A Short Stay in Switzerland – One of the most powerful dramas you’ll watch this year

This morning, I read a review of this drama as written by Andrew Billen in The Times Online, and with disbelief, I read this… “Yet to have been truly effective, either as drama of propaganda, it should have moved the viewer, and it didn’t me, or not very much.”

I’m assuming he meant “… as drama or propaganda” but typo aside, I can only assume Mr Billen is an automaton or an opponent of the right to choose to die. How anyone can have failed to have been moved by either the real story or this sensitive but faithful reconstruction of it is beyond me…

Julie Walters was outstanding, as were the rest of the cast in their combined depiction of the traumatic last few months in the life of this remarkable lady and her loving family.

The Turner family’s selfless and brave decision to allow cameras to follow them – as was their mother’s wish – during Anne’s illness and then as she died in Zurich has doubtless made them vulnerable to critics and the self-righteous opinions of those who oppose assisted suicide.

Well, I for one would like to offer them my sincere thanks for sharing their story in order to raise public awareness of the antiquated and cruel laws in this country that forbid assisted suicide. It’s people like Anne and her family and Craig Ewart and his family who forward the cause of dying with dignity and I applaud them for it.

As to the drama itself, it was incredibly moving and graphically portrayed how destructive an illness like PSP is. Julie Walters crafted her depiction of Dr Turner beautifully as she reenacted her progression from a GP with a full life – albeit one lived in the shadow of her husband’s terminal illness and the demands that made upon her – to a woman who, so ravaged by her illness, could do little for herself.

The ever fabulous Harriet Walter played the part of Anne’s friend Claire whose own conviction that suicide is immoral and unforgivable was powerfully portrayed by Harriet. In one of the most moving scenes of the film, Harriet as Claire berated Anne for her attempt at suicide – she took prescription drugs and tried to suffocate herself at home – which made me both sad and angry.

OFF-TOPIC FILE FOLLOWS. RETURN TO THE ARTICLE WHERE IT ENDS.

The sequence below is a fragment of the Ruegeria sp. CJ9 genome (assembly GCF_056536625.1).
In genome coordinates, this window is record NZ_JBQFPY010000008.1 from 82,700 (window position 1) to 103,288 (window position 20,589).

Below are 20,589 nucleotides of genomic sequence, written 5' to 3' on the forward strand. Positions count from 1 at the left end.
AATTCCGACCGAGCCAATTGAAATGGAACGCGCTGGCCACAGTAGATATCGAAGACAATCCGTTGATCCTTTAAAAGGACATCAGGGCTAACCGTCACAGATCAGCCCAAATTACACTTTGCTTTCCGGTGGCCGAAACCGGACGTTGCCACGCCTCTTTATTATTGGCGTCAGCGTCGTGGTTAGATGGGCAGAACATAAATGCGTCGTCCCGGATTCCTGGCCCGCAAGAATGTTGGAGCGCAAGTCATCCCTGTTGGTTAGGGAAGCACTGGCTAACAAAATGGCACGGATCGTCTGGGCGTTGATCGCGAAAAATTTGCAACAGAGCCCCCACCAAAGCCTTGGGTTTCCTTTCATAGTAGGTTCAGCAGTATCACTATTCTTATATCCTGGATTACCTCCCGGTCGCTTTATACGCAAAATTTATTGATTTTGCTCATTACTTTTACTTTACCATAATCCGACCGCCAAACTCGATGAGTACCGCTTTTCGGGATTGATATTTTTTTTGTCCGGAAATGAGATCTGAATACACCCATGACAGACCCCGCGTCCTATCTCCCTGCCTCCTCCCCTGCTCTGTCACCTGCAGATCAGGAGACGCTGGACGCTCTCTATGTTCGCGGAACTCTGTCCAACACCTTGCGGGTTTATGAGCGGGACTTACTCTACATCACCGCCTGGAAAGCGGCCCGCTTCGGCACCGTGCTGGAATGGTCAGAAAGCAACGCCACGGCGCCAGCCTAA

Sad because at a time when Anne needed every friend she could get, one of her oldest friends turned her back on her because she didn’t agree with what Anne did. How arrogant of Claire to deliberately estrange herself from Anne when she could have no idea of the turmoil and horror that had beset this brave woman.

From a position of imperious good health, Claire saw fit to admonish Anne for her suicide attempt and to emotionally blackmail her by accusing Anne of selfishness and of hurting her children. Perhaps Claire should have waited until Anne was on the ground – which she was frequently from sudden onset paralysis – and then given her a good kicking too.

However, by including this scene in the film, the traumatic argument between the two highlighted exactly why this issue needs to be debated and why the attitude of people opposed to assisted suicide needs to be changed. How can any person who has not experienced for themselves the hideous prison of a failing body have the right to critisise the decisions of those who have?

Anybody seeing the frightening effects of restricted breathing, the inability to swallow, the falls, the incontinence and the loss of dignity that this and many other incurable diseases visits upon the sufferer surely couldn’t argue from any rational viewpoint that that person doesn’t have the right to free themselves of a body that has so savagely turned against them?

As I wrote in my review of the recent documentary, Right To Die, if Dr Turner or Craig Ewart – or any of the dozens of Britons who’ve chosen to end their lives at Dignitas – had been a dog or cat, they would have been ‘put to sleep’. Yet the kindness we afford helpless animals is denied us humans in our own country.

Julie Walters deserves an award of some kind for this role; as an actress, her portrayals of characters through the years have made me laugh and cry but I believe this was her most powerful performance yet. It made me both laugh and cry as she played out the last months of Anne’s life. The horror of the incontinence as she choked in the tea room was shocking. The bursts of rage, uncontrolled laughter or tears, the full spectrum of the symptoms of PSP were depicted and her attempt at suicide by overdose and suffocation was truly horrifying.

If you missed it, and especially if you are a person who believes nobody should have the right to terminate their own lives, then please take the time to watch it on BBC iPlayer. And if you are opposed to assisted suicide, while watching, ask yourself how you might feel if you were Anne Turner.

Would you – as she did – wish to die at a time of your choosing, before the full horrors of an incurable disease meant that you couldn’t breathe, swallow or even blink and were doubly incontinent and fully dependent upon others for everything?

Or would you stoically choose to suffer those horrible symptoms and force those who love you to watch as you die slowly in pain? Which is the real crime? I guess we all must decide that for ourselves but I know which I believe to be the true offense.

You can see the real Dr Anne Turner and her children talking to the BBC’s correspondent Fergus Walsh about her decision to die by assisted suicide here and you can also read about her here.

Lynn is an editor and writer here at Unreality TV and is trained psychotherapist and the author of two books. She's addicted to soaps, period drama and reality TV shows such as X Factor, I'm A Celeb and Big Brother.